None of the day's developments, however, was as significant as what happened while Nadal faced Petzschner, who lost in the first round at both of the year's first two major tournaments. Nadal has won seven Grand Slam titles, including at the French Open this month, and never before has he won two five-setters en route to a major's fourth round. But the Spaniard went the distance against 151st-ranked Robin Haase of the Netherlands on Thursday, then did so again on Saturday.
At four separate changeovers, Nadal was visited by a trainer, who mostly worked on the player's right knee. Tendinitis in both knees forced Nadal to pull out of Wimbledon a year ago instead of defending his 2008 title, and he disclosed for the first time Saturday that he's been dealing with knee issues this season. Nadal said he received "new treatment" that helped his left knee after winning a clay-court title at Monte Carlo in April, but did not have time to get the same work done on the right side. Asked to describe the treatment, he said, "I can't explain (it) now, especially in English. Sorry."
He'll skip Spain's Davis Cup quarterfinal against France from July 9-11 so the same procedure can be carried out on his right knee, because he wants to be healthy in August for the US Open, the only major title missing from his resume.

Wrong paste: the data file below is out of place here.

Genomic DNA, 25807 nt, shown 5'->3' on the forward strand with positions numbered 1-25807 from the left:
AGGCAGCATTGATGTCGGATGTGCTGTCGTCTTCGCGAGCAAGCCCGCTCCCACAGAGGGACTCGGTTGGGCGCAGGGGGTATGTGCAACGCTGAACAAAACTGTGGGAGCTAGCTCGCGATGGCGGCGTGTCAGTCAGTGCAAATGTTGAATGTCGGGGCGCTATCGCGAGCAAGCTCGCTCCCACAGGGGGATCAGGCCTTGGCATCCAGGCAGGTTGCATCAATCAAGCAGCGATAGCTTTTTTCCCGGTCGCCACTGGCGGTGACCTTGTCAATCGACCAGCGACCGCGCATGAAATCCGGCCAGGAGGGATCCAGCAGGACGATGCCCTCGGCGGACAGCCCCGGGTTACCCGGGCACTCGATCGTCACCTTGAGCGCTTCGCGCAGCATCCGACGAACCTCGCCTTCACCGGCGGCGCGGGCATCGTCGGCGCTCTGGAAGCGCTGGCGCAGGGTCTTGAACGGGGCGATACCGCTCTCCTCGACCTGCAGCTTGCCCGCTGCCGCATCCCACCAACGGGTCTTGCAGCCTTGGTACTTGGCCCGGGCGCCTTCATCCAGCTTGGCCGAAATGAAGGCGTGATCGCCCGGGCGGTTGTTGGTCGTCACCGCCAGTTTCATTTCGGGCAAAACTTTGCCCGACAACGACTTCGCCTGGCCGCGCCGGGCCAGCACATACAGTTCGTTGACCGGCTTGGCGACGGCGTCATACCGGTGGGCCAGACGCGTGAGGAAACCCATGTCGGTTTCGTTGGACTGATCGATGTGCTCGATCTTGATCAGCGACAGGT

As for how the knee might effect him at Wimbledon, Nadal said: "I hope I'll be fine. I don't know. I'm going to check." The left-hander was worried momentarily when he felt something in that elbow, but said that went away quickly and declared, "The arm is perfect."
Petzschner, playing his third five-setter in a row, sought help from a trainer for a recurring hip problem and faded late. He wondered aloud about how much medical help Nadal really needed Saturday, saying there didn't appear to be a difference in the No 1-ranked man's movement before and after the trainer's visits. "I only could say if I would be injured like this once, I would be happy. I don't know; maybe he had something. Maybe it was just ... clever ... to take a timeout there."
Nadal denied there was gamesmanship involved. "I never call the physio when I don't have (anything wrong) _ not one time in my career," he said. "If I (called) the physio today, it was because it was bothering me a lot, the knee." Chair umpire Cedric Mourier warned Nadal during the fifth set about getting in-match coaching from his uncle, seated in the front row of the player guest box. Rafael Nadal pointed angrily at the umpire, spread his arms wide and shouted at him before returning to action.
Both Nadals said there was no coaching going on. Instead, Toni Nadal explained, he was telling his nephew to stay positive.
"Nothing else," Toni Nadal said. If anything, the admonishment from Mourier appeared to spur on the younger Nadal, who reeled off the final three games of the match. After starting only 1 for 11 on break points, he went 3 for 3 down the stretch _ and in sports, of course, all's well that ends well.
"Very difficult," Toni Nadal said, echoing his charge's phrase. "But at least Rafael won the match. So all is OK."